CitePlag is a prototype of a hybrid Plagiarism Prevention and Detection System cooperatively develoepd by the Information Science Group at the University of Konstanz and Prof. Joeran Beel at the Trinity College Dublin.
CitePlag implements the Citation-based Plagiarism Detection (CbPD) approach, which was initially introduced in the doctoral thesis of Bela Gipp. Details on the algorithms implemented in CitePlag can be found here. The current prototype was developed in cooperation with students from the HTW, Berlin
Compared to existing approaches for plagiarism detection, the CitePlag prototype does not consider textual similarity alone, but uses citation patterns within academic documents as a unique, language-independent fingerprint to identify semantic similarity. This feature for the first time enables automated detection of strongly disguised plagiarism forms, including paraphrases, translated plagiarism, and even idea plagiarism.
The suitability of the CbPD approach in detecting disguised plagiarism was first demonstrated on the plagiarized thesis of former German defense minister Karl- Theodor zu Guttenberg [PDF]. While conventional detection approaches could not identify a single instance of translated plagiarism in the thesis, the CbPD approach detected 13 of the 16 translated plagiarisms. The effectiveness of the method was further demonstrated when applied to the works of multiple authors and various plagiarism styles in the VroniPlag collection. Evaluations of real-world plagiarism showed that plagiarists commonly disguise academic misconduct by paraphrasing copied text, but often do not substitute or rearrange the citations copied from the source document.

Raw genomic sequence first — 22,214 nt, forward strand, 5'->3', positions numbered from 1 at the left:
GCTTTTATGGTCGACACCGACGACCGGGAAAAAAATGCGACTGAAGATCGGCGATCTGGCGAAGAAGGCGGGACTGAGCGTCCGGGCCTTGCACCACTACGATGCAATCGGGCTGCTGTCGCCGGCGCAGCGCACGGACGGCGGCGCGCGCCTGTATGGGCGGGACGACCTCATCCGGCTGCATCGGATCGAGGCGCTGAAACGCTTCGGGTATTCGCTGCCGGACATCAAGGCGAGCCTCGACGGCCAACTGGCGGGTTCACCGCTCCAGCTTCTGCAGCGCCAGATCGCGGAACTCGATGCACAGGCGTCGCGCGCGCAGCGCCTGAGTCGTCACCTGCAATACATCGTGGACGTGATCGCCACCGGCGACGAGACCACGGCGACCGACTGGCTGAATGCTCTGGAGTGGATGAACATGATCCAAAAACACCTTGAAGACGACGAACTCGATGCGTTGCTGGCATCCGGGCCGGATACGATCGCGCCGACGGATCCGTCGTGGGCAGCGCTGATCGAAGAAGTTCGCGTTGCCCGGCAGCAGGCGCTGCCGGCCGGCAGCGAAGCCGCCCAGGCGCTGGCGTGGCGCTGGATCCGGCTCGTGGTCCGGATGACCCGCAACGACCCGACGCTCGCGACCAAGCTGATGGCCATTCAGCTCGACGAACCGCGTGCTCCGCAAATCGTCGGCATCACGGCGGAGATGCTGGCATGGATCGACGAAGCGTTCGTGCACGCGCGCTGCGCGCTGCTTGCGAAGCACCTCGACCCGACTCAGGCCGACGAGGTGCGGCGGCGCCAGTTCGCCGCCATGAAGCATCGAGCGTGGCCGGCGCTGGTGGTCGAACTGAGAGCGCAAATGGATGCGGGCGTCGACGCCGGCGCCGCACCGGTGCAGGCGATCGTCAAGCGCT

Most recently, the practicability of the CbPD approach was demonstrated by analyzing 185,000 publications in the comprehensive bioscience full-text database PubMed Central. The CbPD algorithms allowed the identification of several plagiarism cases that were non-machine-detectable using today’s prevalent methods. [PDF]. As a result, several publications were retracted, including a fraudulent medical study.
While the CbPD approach offers unique benefits, it should be seen as a supplement not a replacement to existing software-based plagiarism detection methods, since text-based and citation-based plagiarism detection approaches complement each other. The CitePlag prototype represents a visualization of concepts and algorithms developed by the Information Science Group around the idea of Citation-based Plagiarism Detection (CbPD).
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